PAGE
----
Defendant's Supplemental Opposition to Motion for Summary Judgment Re Fair Use
Tenenbaum's summary judgment opposition brief was due last Friday (here it is), and he gives no explanation for filing what is clearly an untimely brief. (This is not the brief on the judge/jury issue that is due at 6:00 p.m. today.)
Substantively, this brief adds very little. It still fails to address the scores of cases cited by plaintiffs, and most notably the rejection of the fair use defense in the p2p context by the courts in Napster and BMG Music v. Gonzalez. It ignores that, only a month ago, Judge Michael Davis held that, under Campbell v. Acuff-Rose, there is no presumption of fair use even for non-commercial uses (putting aside Napster's holding that use of p2p is commercial for fair use purposes): "The Supreme Court has explicitly rejected any fair use presumption based on commercial or non-commercial use." The brief appears to concede that Tenenbaum "believed he was acting illegally" when he used Kazaa to obtain music. And it includes this gem, inventing a brand new way of looking at the "nature of the use" fair use factor:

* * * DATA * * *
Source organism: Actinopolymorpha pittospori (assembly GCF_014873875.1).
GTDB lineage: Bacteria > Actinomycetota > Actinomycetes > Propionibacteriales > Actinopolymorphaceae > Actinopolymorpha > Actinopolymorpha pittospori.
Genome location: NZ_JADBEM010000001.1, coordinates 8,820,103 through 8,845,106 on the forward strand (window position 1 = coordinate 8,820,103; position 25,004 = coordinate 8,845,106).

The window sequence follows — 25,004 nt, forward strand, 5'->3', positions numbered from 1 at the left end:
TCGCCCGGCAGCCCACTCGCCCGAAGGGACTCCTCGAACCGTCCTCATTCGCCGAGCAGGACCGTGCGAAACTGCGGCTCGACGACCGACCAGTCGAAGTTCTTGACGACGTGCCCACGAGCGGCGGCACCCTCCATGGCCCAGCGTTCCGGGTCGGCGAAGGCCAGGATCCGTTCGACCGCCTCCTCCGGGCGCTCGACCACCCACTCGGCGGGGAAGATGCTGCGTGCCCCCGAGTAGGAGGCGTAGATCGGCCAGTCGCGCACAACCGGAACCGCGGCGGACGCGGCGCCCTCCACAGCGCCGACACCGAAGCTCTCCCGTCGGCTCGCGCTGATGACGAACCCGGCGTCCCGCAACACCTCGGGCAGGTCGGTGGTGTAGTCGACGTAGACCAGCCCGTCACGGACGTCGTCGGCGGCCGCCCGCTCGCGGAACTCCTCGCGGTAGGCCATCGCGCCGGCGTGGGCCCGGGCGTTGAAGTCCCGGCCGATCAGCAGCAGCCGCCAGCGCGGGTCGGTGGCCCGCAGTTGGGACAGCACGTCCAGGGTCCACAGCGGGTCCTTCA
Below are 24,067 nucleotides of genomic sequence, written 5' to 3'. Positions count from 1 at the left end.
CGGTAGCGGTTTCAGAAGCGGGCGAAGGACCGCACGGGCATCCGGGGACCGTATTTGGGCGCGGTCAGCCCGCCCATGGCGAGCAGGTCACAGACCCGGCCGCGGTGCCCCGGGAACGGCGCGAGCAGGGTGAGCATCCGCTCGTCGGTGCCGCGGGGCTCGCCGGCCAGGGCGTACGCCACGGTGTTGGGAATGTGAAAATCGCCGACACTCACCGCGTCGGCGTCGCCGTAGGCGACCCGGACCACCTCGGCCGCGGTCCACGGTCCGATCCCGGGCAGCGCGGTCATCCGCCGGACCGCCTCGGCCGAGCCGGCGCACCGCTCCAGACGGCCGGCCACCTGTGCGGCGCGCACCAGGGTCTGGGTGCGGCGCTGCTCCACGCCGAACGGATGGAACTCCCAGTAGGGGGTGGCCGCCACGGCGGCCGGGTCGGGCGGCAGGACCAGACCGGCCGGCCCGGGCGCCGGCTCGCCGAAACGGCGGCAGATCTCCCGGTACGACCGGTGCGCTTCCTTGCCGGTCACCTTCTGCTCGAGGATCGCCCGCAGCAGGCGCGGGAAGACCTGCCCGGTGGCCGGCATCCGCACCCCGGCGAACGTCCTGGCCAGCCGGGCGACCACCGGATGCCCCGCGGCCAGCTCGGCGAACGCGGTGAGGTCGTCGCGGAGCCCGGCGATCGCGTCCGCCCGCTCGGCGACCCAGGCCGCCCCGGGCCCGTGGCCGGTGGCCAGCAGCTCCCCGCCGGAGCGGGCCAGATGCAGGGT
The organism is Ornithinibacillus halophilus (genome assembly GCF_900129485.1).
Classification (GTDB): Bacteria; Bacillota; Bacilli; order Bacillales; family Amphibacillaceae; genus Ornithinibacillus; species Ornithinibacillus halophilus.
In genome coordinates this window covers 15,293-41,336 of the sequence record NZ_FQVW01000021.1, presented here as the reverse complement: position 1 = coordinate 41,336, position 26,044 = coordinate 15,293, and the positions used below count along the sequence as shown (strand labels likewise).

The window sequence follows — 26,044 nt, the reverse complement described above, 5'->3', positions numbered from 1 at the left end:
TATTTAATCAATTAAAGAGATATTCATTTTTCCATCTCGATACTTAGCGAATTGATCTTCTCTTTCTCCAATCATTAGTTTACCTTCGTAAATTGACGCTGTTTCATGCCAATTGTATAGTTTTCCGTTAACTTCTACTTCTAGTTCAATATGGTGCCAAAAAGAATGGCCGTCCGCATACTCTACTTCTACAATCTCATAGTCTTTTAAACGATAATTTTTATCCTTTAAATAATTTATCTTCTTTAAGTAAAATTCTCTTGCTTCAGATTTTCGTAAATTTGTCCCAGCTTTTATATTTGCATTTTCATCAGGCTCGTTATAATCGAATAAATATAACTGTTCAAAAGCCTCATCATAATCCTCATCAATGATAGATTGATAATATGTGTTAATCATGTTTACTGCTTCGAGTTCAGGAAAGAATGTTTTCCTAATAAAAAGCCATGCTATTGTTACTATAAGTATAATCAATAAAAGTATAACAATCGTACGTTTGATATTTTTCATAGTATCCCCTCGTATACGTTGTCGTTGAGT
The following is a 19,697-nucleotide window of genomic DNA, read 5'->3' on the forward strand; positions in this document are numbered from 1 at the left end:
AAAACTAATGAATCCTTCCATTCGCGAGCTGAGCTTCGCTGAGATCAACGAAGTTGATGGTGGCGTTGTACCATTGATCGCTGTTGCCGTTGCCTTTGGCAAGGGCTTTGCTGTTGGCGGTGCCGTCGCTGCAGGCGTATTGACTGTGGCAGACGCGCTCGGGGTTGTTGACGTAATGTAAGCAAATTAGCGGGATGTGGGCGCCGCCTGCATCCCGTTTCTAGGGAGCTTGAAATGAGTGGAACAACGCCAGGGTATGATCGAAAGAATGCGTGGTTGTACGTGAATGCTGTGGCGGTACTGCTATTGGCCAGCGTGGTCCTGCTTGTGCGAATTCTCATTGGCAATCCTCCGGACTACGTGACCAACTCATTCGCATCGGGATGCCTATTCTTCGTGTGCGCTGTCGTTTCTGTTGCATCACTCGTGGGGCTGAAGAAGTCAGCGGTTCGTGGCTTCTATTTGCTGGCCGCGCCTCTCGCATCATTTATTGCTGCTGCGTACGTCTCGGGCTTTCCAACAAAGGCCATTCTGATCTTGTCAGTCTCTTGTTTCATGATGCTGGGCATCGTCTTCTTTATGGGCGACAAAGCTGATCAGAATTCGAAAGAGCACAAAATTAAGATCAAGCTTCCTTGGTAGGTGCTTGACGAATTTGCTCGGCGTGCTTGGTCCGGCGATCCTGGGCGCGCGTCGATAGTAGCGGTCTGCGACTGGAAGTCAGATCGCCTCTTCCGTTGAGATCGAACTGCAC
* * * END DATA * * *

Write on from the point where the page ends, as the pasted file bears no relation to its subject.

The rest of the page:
The nature of the copyrighted work is music in the form of bits in free and open mp3 format. This factor favors Joel Tenenbaum because the idea of imposing law on the global ocean of free bits that has flooded into cyberspace is a gross and harmful over-extension of the power of the state and authority of the law.Think about that for a second: Tenenbaum is arguing that law simply can't be applied to the "global ocean of free bits" on the Internet. This isn't a call for reasonable reform of copyright; it's a plea for total anarchy.
Judge Gertner would be entirely justified in doing exactly what she did last week with regard to Tenenbaum's attempt to add a new expert well after the deadline: ignore the strange new arguments and simply strike it as late.